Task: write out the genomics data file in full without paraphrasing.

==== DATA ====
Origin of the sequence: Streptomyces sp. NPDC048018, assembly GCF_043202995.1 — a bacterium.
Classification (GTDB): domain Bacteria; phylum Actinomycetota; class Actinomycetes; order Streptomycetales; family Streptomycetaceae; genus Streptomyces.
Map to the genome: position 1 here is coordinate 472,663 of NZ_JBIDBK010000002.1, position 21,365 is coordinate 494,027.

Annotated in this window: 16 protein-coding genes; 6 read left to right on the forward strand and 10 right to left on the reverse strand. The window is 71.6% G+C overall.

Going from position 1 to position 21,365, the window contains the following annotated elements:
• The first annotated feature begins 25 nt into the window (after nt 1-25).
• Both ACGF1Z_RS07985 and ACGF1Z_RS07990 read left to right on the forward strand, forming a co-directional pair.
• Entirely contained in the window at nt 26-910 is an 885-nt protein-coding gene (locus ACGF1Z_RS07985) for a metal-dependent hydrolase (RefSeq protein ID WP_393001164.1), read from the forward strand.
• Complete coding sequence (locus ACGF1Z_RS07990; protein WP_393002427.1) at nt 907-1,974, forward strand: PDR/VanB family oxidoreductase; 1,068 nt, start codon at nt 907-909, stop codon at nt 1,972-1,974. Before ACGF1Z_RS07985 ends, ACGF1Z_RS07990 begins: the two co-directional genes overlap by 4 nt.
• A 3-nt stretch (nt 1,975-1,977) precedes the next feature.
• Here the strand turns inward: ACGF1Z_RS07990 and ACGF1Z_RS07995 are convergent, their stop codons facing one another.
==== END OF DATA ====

Origin of the sequence: Streptomyces sp. NPDC048018, assembly GCF_043202995.1 — a bacterium.
Classification (GTDB): domain Bacteria; phylum Actinomycetota; class Actinomycetes; order Streptomycetales; family Streptomycetaceae; genus Streptomyces.
Map to the genome: position 1 here is coordinate 472,663 of NZ_JBIDBK010000002.1, position 21,365 is coordinate 494,027.

Annotated in this window: 16 protein-coding genes; 6 read left to right on the forward strand and 10 right to left on the reverse strand. The window is 71.6% G+C overall.

Going from position 1 to position 21,365, the window contains the following annotated elements:
• The first annotated feature begins 25 nt into the window (after nt 1-25).
• Both ACGF1Z_RS07985 and ACGF1Z_RS07990 read left to right on the forward strand, forming a co-directional pair.
• Entirely contained in the window at nt 26-910 is an 885-nt protein-coding gene (locus ACGF1Z_RS07985) for a metal-dependent hydrolase (RefSeq protein ID WP_393001164.1), read from the forward strand.
• Complete coding sequence (locus ACGF1Z_RS07990; protein WP_393002427.1) at nt 907-1,974, forward strand: PDR/VanB family oxidoreductase; 1,068 nt, start codon at nt 907-909, stop codon at nt 1,972-1,974. Before ACGF1Z_RS07985 ends, ACGF1Z_RS07990 begins: the two co-directional genes overlap by 4 nt.
• A 3-nt stretch (nt 1,975-1,977) precedes the next feature.
• Here the strand turns inward: ACGF1Z_RS07990 and ACGF1Z_RS07995 are convergent, their stop codons facing one another.